Top coil Bottom coil

T o p co il B o tto m co il Str a nd po siti o n (pu) 00 1.0 1 .0 2 Row 1 3 4 Str a nd po siti on( pu) T o p co il B o tto m co il Str a nd po siti o n (pu) 00 1.0 1 .0 2 Row 1 3 4 Str a nd po siti on( pu)

Fig. 11 Strand current and temperature distributions (500MVA-class water-cooled generator) subcoils are not transposed with regard to each other, and

the radial components of magnetic fluxes cross between these subcoils. This causes circulating current between the two subcoils, and the subcoil made up of rows 1 and 2 has larger losses at higher temperatures. Each coil shows twisted stripes along the axis. The colder strands are hollow conductors that are directly cooled by water, and the hotter strands are solid strands that are cooled through the thin insulation between them and hollow conductors. Current and temperature distributions at the core center are shown in Fig. 11, where 1.0 represents the direct current. The currents in rows 1 and 2 are larger than those in rows 3 and 4, and the largest current is roughly 3 times the smallest current. This current distribution explains why the temperature of rows 1 and 2 is higher than that of rows 3 and 4.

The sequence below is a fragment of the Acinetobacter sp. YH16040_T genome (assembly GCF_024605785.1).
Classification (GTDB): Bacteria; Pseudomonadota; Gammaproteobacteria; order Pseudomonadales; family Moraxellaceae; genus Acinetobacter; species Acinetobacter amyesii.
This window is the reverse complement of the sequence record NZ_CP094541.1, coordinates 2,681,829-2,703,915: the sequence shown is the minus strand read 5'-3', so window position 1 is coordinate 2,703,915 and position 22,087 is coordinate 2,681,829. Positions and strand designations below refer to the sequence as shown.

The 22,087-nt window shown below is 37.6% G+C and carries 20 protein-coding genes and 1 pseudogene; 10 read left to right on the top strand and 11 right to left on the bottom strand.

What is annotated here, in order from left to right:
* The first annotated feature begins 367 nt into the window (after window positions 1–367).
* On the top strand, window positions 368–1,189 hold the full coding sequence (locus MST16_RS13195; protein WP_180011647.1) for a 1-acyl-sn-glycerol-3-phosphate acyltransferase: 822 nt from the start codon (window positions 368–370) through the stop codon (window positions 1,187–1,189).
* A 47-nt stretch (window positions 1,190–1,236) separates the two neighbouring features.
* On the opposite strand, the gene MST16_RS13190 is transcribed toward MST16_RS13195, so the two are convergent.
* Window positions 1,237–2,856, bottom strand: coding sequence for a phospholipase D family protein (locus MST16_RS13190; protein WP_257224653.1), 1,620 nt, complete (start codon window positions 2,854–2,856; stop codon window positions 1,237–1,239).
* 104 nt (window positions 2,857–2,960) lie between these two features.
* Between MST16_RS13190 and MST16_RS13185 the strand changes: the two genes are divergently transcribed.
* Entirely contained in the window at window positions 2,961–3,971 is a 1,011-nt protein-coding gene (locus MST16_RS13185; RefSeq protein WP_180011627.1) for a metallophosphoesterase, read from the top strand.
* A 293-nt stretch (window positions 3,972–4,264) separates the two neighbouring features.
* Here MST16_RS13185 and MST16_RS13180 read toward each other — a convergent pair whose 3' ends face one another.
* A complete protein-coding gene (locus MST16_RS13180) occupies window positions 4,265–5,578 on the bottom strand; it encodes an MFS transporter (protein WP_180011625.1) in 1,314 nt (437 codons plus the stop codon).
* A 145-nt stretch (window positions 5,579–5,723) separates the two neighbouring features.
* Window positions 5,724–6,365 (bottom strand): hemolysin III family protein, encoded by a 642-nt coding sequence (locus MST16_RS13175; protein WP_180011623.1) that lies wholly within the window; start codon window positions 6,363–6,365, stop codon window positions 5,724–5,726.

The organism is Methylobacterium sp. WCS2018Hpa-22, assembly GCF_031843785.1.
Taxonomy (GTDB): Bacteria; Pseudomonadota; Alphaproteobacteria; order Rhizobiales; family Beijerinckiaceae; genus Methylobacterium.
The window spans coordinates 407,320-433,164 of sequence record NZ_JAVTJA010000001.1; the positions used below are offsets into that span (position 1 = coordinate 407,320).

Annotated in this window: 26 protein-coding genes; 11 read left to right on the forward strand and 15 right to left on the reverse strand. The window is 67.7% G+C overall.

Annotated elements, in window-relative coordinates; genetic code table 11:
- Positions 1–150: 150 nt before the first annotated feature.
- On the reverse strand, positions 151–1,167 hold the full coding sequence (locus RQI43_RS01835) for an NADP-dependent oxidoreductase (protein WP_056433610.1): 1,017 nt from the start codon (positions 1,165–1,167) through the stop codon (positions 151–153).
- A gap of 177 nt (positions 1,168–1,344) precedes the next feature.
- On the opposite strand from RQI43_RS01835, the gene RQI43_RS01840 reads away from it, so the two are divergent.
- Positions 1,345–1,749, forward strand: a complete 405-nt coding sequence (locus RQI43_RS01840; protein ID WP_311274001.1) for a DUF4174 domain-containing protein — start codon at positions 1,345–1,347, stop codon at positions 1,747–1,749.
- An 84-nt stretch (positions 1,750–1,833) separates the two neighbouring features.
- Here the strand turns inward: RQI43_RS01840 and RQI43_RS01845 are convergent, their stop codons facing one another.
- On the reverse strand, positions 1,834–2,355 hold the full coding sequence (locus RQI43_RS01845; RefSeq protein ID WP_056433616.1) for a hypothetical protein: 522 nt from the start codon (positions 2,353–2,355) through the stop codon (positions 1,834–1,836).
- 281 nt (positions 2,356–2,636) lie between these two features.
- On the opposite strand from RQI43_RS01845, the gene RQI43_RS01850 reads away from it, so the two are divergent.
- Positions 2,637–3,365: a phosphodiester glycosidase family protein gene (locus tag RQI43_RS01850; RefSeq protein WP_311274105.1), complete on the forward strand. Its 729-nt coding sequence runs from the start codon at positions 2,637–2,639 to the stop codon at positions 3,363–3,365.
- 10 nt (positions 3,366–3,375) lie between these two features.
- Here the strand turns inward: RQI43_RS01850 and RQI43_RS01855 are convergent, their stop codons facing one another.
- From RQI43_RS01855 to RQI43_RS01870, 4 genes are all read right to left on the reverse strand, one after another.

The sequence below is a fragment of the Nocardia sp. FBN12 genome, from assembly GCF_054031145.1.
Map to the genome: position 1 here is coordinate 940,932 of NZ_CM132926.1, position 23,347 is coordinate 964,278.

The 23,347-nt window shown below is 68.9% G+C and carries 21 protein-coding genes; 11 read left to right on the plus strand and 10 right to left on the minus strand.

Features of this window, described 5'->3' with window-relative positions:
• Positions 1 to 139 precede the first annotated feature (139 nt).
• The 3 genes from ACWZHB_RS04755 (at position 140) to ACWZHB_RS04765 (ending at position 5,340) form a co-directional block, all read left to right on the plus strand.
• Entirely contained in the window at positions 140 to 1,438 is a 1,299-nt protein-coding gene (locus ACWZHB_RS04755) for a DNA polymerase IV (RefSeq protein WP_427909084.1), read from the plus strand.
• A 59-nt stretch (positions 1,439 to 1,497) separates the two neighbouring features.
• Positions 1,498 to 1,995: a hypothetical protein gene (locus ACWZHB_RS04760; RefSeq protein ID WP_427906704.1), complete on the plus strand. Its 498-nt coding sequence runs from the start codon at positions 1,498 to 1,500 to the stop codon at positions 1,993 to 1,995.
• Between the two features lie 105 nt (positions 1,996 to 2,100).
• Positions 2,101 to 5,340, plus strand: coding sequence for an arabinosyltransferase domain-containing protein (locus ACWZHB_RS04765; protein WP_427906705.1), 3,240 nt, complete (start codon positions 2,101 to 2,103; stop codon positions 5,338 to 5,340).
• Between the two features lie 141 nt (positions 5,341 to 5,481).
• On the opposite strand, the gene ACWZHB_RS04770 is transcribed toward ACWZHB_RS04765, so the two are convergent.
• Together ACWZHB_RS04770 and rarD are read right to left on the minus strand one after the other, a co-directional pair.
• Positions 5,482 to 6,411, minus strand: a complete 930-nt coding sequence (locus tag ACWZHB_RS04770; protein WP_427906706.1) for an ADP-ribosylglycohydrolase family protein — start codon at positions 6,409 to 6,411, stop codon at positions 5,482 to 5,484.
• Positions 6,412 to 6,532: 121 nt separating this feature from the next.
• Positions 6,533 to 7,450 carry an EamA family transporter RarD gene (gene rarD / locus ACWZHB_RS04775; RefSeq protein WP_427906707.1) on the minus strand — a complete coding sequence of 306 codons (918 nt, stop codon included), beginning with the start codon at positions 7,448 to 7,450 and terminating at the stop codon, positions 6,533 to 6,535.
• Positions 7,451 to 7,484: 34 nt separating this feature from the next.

The temperature distribution is more uniform than the current distribution even though loss is proportional to the

square of the current. The difference between the maximum temperature and the average was only 4 K. The thin insulation between strands averages the temperature distribution. Extrapolating this maximum temperature to the entire length of the generator gives a maximum temperature of 76oC at the outlet. This temperature is well blow the limit for water-cooled coils.

IV. CONCLUSION